Because GERD is so complex, one has to understand the mechanisms underlying the problem. GERD is due to a hiatal hernia. When there is a hiatal hernia, there are different degrees of reflux of stomach acid up to the esophagus. The primary symptom of GERD is heartburn. Another common problem associate with GERD is “water brash” or a feeling of acid up in the throat. It is not uncommon for people with bad reflux, which is what GERD is, to have vocal cord irritation, coughing, and a chronic sore throat, especially in the mornings-and even asthma.
Hiatal hernia is caused simply by overstretching the stomach, which then unfortunately causes the lower end of the esophagus to overstretch as well. When the esophagus is overstretched, acid freely goes up into the esophagus, which is not designed to handle acid.
Heartburn is often also caused by gastritis or inflammation of the stomach. These two conditions may be difficult to differentiate and can only be done so by doing an endoscopy, or putting a scope down the throat into the lower esophagus and stomach. Gastritis is treated as a very different condition, although both of them tend to get treated by using acid suppression with medications like Zantac, Prilosec, the purple pill [protonix], etc.
The condition that is the most worrisome with GERD is the esophagitis,, called reflux esophagitis. In the worst case it becomes known as Barrett’s esophagus. Barrett’s esophagus can lead to esophageal cancer, because of the chronic irritation of acid of the lower end of the esophagus.
So, there are two approaches to handling GERD.
The first is to reduce the reflux of acid into the esophagus. This is again using the acid suppression medications. In a holistic world, the primary strategy is to reduce the amount of time the food sit in the stomach and to try to heal the esophagus. The medications used to suppress acid reflux into the esophagus simply decrease the acid production. They do nothing to heal the esophagus or the stomach. The doctors in this case rely strictly on the body healing itself. Holistic doctors use an additional strategy using a supplement called DGL or aloe to help to heal the lining of the esophagus and stomach.
The second important strategy is to reduce the time the food takes move out of the stomach. Unfortunately, with the acid blockers we are in a Catch-22. By suppressing stomach acid, we are not able to digest our food as well and consequently it tends to sit in the stomach longer. While appearing counterintuitive, we would typically recommend that individuals with GERD should actually use acid during their meals. Many individuals actually develop reflux simply because they already do not have enough acid in their stomachs to digest their food properly. That means food sits there too long and therefore is more likely to reflux into the esophagus. For this purpose people may use apple cider vinegar, 1 to 2 tablespoons in 4 ounces of water at the end of each meal, or to actually use an acid preparation such as betaine hydrochloride, in the proper dose.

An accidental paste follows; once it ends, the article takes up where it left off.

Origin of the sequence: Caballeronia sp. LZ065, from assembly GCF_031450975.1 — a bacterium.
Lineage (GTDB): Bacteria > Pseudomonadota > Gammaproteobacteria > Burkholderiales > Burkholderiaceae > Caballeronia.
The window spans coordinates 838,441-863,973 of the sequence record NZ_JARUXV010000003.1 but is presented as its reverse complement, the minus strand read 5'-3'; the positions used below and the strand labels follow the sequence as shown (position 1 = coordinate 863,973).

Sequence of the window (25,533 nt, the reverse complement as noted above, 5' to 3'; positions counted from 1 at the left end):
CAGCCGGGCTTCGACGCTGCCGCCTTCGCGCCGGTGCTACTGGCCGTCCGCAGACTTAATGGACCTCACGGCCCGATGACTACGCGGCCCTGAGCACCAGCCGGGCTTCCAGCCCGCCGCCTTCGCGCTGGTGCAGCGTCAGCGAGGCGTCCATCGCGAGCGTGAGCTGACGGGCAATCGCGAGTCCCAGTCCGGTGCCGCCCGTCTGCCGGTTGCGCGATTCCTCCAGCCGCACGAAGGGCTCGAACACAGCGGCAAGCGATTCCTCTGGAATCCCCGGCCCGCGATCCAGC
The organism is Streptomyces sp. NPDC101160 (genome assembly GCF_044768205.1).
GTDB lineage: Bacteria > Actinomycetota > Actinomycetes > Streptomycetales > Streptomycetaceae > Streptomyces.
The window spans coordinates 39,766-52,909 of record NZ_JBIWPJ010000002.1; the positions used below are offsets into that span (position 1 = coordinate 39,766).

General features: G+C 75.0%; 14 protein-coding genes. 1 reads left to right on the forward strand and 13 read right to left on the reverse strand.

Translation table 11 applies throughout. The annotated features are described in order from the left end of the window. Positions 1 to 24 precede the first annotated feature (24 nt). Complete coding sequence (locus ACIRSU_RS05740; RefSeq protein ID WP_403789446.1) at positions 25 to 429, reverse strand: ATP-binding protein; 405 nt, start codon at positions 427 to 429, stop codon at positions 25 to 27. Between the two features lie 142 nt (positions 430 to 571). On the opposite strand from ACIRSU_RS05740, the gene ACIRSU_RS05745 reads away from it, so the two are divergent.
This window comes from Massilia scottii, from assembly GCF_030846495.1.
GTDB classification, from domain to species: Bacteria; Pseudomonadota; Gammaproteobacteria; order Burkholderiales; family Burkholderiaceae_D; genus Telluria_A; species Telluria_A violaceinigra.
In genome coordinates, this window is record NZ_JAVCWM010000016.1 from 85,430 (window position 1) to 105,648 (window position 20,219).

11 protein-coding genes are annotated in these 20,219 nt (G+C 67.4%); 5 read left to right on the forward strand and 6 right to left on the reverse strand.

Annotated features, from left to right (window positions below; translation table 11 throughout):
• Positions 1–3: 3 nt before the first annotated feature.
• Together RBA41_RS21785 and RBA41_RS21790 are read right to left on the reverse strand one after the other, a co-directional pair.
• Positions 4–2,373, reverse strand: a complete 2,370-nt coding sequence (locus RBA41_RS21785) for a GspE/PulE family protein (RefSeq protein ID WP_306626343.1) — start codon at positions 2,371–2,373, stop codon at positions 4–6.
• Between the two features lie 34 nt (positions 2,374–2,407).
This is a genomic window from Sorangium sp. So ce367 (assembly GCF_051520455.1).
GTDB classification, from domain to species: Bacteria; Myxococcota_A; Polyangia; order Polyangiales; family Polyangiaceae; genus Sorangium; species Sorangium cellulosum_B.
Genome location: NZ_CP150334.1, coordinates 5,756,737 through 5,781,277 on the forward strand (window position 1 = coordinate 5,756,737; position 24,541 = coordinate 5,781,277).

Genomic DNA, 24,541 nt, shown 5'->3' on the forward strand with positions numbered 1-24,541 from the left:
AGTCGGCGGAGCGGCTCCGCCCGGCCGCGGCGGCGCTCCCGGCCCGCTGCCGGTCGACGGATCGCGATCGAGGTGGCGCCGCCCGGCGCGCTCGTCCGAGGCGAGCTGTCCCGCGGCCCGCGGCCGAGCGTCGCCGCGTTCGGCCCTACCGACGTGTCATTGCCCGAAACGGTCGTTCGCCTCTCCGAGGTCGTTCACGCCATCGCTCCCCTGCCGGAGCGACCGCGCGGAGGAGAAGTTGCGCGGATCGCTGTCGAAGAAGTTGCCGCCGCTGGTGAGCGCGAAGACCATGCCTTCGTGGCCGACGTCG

Digestion actually begins in the mouth. People need to properly until their food is liquid before it leaves the mouth. This pre-digestion reduces the amount of work the stomach has to do and as a result of food will leave the stomach faster, decreasing reflux. I strongly believe that a large part of our reflux problems in our society is that people don’t chew adequately, because of how much we end up rushing meals. In addition, those people with reflux — particularly with morning symptoms– need to elevate the head of the bed or get a foam wedge with a 6 inch rise. The foam wedge needs to cover their body from their head to their tailbone. Fortunately, this can be done on one side of the bed so that any partner is not affected. It’s important to do elevation with a wedge [additional pillows just don’t work] to decrease the possibility of acid refluxing into the esophagus. In addition, meals should not happen within two hours of bedtime, as food is likely to still be in the stomach and then reflux into the esophagus. Small meals throughout the day also decrease the amount of food in the stomach at any one time. The stomach is like a small balloon, the size of a fist, and when it is pressed by the down the muscles with bending and lifting or other abdominal muscle straining, the balloon is pressed and the food has only one way to go, up into the esophagus.
In terms of the value of PEMFs in the setting of heartburn or GERD, it is possible that PEMFs may help with motility of the stomach to evacuate food faster. This helps to decrease the amount of reflux. Additionally PEMFs may increase the amount of acid production during a meal to help to digest food better and faster. Finally, PEMFs can help to reduce the symptoms of heartburn and gastritis. I have used magnetic fields numerous times when I have overindulged in spicy foods. They do help the pain of heartburn fairly dramatically. However, this use of PEMFs is just a Band-Aid as long as the other components of reducing reflux are not used. So, using PEMFs in the setting of GERD has to include mechanical measures, nutritional measures and proper digestive practices. PEMFs may be very helpful to reduce symptoms and may additionally speed up gastric motility, reducing the amount of time food spends in the stomach and therefore the likelihood of reflux.
Obviously if you own a PEMF system, it could be used for other health needs as well. If you already have a PEMF system for other reasons, it can also be used for your reflux by applying the magnetic field directly over the upper abdomen and lower esophagus. This can be done particularly at bedtime, whenever heartburn is felt – until the discomfort is relieved, and in the morning when symptoms may be the worst. In this case, again, the PEMFs would be symptomatically helpful along with whatever other therapy is being used.